History of Mint Growing in Idaho: Commercial mint growing started in Idaho in the early 1960's. In those days, geese and sheep provided effective weed and pest control in mint fields... until the animals acquired a taste for mint! Within ten years, growers recognized the need to insure the continuing high quality of their crop and established the Idaho Mint Commission. The Mint Commission, governed by growers, sets standards and funds plant and bio-technology research to benefit the mint industry. Today, one hundred mint growers continue the tradition of a clean industry producing pure, additive-free mint oil.

The Process: Peppermint is mechanically cut in July or August and cures in the windrows for several days to allow moisture to evaporate from the leaves. Then the mint is chopped and blown directly into a distilling tub mounted on a truck or trailer. At the distillery, live steam under pressure is applied to the mint in the sealed tub to extract the oil. The steam and vaporized oil pass into a coil where the mixture is cooled and condensed. The water and oil then flow into a separator where the natural difference in density separates the oil (which floats on top) from the heavier water. The pure mint oil is tapped off the top into a storage drum. The waste water is recycled to feed the boiler to make steam to process the next batch. The mint oil is sold to a "handler" who blends oils from different locations to the specifications of the end user.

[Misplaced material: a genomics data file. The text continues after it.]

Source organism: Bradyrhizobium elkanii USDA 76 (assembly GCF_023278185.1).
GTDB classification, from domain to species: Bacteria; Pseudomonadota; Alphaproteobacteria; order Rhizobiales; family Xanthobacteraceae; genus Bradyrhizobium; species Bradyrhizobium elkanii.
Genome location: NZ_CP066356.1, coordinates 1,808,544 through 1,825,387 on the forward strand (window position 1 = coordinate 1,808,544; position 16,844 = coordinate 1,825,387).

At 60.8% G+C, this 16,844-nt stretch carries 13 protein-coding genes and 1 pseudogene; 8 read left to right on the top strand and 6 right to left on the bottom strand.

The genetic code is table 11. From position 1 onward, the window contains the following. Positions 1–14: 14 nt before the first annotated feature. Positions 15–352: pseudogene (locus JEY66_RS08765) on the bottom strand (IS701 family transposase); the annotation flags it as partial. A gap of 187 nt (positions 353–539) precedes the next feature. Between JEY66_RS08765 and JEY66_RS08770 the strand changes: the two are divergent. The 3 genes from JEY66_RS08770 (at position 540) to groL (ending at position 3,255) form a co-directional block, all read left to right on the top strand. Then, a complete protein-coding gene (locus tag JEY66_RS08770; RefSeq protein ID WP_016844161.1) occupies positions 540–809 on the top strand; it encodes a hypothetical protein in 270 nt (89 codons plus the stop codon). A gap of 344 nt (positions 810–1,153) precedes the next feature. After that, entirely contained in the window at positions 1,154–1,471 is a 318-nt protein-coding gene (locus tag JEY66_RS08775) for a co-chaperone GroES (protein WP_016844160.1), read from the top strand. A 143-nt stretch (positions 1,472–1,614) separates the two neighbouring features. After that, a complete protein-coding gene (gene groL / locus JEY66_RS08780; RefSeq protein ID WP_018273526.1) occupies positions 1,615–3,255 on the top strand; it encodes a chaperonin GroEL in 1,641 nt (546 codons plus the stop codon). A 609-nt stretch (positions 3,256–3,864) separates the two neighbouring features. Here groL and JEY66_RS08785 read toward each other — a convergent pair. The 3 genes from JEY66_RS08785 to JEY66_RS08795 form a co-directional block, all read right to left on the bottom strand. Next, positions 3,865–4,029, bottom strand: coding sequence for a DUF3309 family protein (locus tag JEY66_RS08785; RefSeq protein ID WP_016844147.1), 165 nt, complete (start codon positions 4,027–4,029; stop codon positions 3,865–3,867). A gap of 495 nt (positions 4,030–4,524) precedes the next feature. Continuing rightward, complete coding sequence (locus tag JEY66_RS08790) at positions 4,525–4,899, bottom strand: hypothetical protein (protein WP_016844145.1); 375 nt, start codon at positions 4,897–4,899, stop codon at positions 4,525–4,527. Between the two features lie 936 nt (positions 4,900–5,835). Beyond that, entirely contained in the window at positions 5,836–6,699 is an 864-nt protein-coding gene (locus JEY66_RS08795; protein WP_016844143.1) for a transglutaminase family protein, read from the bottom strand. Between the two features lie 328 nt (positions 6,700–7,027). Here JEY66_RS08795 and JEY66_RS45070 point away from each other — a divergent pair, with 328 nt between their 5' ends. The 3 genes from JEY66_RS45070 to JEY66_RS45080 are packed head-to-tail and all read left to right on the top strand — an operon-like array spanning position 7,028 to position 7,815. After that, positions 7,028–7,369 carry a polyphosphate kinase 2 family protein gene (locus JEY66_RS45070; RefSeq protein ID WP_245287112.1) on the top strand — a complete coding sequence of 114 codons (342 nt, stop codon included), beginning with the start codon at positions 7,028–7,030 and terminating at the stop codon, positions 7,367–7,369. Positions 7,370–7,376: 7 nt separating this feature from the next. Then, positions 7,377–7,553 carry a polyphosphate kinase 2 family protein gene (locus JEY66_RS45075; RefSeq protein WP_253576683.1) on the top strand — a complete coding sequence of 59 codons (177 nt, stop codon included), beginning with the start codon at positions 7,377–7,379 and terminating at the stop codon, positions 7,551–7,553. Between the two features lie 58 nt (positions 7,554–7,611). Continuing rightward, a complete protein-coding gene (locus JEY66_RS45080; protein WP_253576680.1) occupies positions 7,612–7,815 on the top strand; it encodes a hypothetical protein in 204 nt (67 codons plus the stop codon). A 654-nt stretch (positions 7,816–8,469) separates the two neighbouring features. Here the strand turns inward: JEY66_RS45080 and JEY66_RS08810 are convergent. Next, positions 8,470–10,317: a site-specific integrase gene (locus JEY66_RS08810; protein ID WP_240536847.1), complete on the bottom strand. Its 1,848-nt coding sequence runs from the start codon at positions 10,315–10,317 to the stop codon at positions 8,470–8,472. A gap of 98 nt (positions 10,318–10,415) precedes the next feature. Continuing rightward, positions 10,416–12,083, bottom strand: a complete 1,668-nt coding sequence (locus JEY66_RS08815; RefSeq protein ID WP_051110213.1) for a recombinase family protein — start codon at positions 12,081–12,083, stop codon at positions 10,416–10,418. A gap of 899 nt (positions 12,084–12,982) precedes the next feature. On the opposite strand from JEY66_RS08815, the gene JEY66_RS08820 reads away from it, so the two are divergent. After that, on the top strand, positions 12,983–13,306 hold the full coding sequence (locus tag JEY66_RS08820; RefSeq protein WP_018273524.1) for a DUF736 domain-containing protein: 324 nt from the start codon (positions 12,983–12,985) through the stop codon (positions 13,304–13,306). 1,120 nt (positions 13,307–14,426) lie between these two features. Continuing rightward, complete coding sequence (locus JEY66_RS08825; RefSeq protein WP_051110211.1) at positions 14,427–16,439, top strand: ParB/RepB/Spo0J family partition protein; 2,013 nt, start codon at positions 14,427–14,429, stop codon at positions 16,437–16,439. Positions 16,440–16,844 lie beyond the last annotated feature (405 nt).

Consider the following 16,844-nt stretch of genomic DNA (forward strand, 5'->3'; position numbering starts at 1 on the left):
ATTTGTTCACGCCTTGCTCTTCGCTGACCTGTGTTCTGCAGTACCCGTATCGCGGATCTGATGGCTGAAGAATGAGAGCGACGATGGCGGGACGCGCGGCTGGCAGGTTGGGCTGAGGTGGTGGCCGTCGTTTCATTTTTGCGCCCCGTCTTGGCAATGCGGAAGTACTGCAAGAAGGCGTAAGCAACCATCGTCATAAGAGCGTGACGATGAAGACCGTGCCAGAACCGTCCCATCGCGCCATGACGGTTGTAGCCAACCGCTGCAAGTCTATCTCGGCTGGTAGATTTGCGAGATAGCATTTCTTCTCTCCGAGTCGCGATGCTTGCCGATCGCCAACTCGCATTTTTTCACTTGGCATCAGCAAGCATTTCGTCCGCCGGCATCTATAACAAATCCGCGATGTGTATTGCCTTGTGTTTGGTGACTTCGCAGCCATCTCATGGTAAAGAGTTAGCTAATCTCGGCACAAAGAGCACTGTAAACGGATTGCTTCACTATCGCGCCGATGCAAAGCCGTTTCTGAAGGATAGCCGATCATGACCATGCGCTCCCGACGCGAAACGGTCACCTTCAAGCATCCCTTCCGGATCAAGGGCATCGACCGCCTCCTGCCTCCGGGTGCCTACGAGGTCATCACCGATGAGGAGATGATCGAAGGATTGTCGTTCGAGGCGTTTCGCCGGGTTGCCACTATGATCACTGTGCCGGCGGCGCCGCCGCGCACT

The Land: Rich, fertile, volcanic soils along the Snake River plain and plenty of water combine with a climate of long warm summer days to make Idaho a prime location for mint growing. Idaho's dry climate during the months of August and September allows the cut peppermint to "cure" to perfection. The flavor and fragrance of mint oil is determined by these natural conditions, and Idaho's mint oil ranks with the best.

The Plant: Peppermint is planted from certified rootstock and once planted will re-grow each year. Most growers rotate mint with other crops on a three to four year cycle. Research is producing disease resistant roots which keep the use of chemical pesticides to a minimum.

The Product: Toothpaste, mouthwash, and chewing gum manufacturers use about 90% of all the mint oil produced. The refreshing and soothing quality of mint oil makes it an ideal flavoring for these popular products. The remaining 10% is used for confections (ice cream, candy, cookies) and pharmaceutical flavoring.


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